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Poorer side of town?

During a meeting last week, Marilyn Trulock, who is leading the effort to renovate the old Veterans Memorial Pool in Dixon, brought up reasons that some people are opposing it.

The one that offended her the most: Some say they don't want to vote for a referendum for a pool on the west side.

What's significant about Dixon's west side? It is poorer. Not poorer in spirit. Not poorer in character. But poorer as the word is generally understood – having less money.

In my story on the meeting, I noted the west side is poorer – a fact not often pointed out in public. All you have to do is look at the housing prices in Dixon and find that the higher-value ones are typically on the east side.

Indeed, Dixon's mayor and all four at-large city commissioners live on the east side of Galena Avenue.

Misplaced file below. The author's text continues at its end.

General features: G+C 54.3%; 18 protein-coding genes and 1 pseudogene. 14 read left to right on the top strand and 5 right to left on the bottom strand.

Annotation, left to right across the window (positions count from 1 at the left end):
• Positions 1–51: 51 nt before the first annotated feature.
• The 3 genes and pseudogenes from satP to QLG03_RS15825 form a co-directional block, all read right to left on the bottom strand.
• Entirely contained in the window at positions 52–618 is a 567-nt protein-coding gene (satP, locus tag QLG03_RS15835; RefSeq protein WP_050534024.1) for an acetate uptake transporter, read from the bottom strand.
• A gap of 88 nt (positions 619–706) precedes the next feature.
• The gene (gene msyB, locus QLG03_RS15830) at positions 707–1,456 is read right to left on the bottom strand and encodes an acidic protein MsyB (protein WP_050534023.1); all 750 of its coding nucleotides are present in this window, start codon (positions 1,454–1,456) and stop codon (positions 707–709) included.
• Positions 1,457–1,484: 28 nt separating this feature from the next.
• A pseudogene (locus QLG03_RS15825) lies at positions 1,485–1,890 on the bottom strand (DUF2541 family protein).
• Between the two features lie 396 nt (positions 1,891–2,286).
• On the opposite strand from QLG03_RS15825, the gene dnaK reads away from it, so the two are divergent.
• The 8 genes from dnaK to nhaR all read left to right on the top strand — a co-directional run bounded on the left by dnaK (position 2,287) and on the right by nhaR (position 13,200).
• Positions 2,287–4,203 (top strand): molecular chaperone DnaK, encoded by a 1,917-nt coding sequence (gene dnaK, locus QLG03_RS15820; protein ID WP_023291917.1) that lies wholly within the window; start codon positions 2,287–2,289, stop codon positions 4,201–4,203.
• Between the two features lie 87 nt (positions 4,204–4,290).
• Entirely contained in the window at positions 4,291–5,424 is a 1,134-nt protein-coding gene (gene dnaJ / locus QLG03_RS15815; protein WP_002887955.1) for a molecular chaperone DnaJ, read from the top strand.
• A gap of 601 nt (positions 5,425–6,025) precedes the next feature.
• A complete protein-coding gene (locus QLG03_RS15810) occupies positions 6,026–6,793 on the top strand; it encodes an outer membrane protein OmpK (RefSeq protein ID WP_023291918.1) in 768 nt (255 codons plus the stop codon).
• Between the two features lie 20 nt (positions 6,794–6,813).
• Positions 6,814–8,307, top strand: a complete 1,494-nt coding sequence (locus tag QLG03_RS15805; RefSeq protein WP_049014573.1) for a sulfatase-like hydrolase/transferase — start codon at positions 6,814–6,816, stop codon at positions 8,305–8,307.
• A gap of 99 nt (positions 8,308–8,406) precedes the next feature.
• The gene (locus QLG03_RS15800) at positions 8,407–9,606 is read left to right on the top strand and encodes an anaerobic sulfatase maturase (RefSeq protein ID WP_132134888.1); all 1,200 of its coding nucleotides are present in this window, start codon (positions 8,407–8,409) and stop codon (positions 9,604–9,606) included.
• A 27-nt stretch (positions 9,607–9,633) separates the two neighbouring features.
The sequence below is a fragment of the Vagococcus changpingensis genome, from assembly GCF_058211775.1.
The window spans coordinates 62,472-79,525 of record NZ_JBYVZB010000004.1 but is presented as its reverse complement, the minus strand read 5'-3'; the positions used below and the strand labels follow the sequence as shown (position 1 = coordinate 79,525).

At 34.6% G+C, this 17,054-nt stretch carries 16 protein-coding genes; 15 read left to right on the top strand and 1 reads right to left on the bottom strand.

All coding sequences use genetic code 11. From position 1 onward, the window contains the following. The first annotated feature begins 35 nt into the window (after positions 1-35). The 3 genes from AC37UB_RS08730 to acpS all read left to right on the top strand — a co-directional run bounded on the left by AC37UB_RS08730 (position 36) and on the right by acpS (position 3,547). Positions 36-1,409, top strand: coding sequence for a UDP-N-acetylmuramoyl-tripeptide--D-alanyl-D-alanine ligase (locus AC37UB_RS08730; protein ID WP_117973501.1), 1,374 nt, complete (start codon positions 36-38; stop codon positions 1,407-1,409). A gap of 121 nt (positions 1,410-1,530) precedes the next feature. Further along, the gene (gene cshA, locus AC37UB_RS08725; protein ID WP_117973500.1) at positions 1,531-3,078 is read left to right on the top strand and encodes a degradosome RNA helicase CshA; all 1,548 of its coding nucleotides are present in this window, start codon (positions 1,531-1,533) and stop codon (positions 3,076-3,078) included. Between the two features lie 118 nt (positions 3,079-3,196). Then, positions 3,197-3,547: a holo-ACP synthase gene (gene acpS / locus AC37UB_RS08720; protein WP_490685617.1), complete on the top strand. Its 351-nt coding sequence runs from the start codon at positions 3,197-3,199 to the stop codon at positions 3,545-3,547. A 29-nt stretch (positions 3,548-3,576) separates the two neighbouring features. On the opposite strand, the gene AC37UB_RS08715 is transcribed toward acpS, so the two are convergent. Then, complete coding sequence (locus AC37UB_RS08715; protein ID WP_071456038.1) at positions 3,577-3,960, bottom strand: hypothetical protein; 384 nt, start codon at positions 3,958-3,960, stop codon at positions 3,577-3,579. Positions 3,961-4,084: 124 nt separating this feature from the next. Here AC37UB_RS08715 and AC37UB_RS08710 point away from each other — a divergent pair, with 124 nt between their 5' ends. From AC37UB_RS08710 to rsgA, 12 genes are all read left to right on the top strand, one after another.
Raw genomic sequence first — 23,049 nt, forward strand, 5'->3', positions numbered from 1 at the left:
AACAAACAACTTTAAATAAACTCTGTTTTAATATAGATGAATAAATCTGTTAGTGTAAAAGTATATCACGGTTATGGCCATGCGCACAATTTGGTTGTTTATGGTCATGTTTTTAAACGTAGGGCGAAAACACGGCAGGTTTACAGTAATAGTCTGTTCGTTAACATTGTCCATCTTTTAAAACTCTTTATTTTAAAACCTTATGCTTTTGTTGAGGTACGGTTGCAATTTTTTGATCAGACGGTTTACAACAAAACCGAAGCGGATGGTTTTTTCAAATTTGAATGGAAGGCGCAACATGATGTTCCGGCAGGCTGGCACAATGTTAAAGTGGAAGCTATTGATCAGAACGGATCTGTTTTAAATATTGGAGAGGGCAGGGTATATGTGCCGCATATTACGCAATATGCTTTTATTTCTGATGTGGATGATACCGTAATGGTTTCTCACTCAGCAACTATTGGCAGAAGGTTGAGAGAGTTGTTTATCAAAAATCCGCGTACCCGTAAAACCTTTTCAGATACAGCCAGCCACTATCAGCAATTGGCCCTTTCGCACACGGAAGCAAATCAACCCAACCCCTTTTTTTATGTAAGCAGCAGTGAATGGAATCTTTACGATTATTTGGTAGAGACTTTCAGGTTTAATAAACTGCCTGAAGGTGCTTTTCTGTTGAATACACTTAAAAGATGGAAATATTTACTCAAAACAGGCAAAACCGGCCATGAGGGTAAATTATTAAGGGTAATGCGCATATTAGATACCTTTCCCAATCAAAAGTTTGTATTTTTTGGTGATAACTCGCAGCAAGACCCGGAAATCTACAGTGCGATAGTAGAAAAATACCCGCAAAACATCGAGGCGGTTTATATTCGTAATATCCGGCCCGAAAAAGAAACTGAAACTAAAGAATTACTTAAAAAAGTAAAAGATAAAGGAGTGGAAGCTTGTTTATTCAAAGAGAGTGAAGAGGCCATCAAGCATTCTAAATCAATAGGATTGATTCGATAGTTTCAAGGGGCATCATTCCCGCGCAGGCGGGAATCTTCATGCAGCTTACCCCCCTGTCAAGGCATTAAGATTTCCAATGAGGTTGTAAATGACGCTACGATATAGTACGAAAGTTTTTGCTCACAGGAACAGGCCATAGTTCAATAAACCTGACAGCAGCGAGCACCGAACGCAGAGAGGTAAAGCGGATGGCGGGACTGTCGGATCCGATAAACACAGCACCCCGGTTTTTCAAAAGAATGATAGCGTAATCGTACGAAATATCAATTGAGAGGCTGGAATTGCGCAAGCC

When I referred to the west side as poorer, I suspected some may object.

A few years ago at another newspaper, I mentioned that a certain side of town was poorer, which got me a rebuke from the boss. He said I should have written "lower income" – wording that I believe is an unfortunate sanitizing of the English language.

The boss argued that referring to a side of town as "poorer" promoted class warfare.

He lived on the "higher-income" side of town.

After my story appeared last week about the pool meeting, a reader wrote in to criticize the use of "poorer."

"Your description of where the Veterans Memorial Pool is located is very unfair!" the reader wrote. "We are looking for people to give us support, not put us down.

"I have lived on the west side of town for many years and have raised my children there. This is not 'the city's poorer west side.' My grandson also read the article and said to me 'we are not poor.'"

David Giuliani is a reporter for Sauk Valley Media. He can be reached at dgiuliani@saukvalley or at 800-798-4085, ext. 525. 

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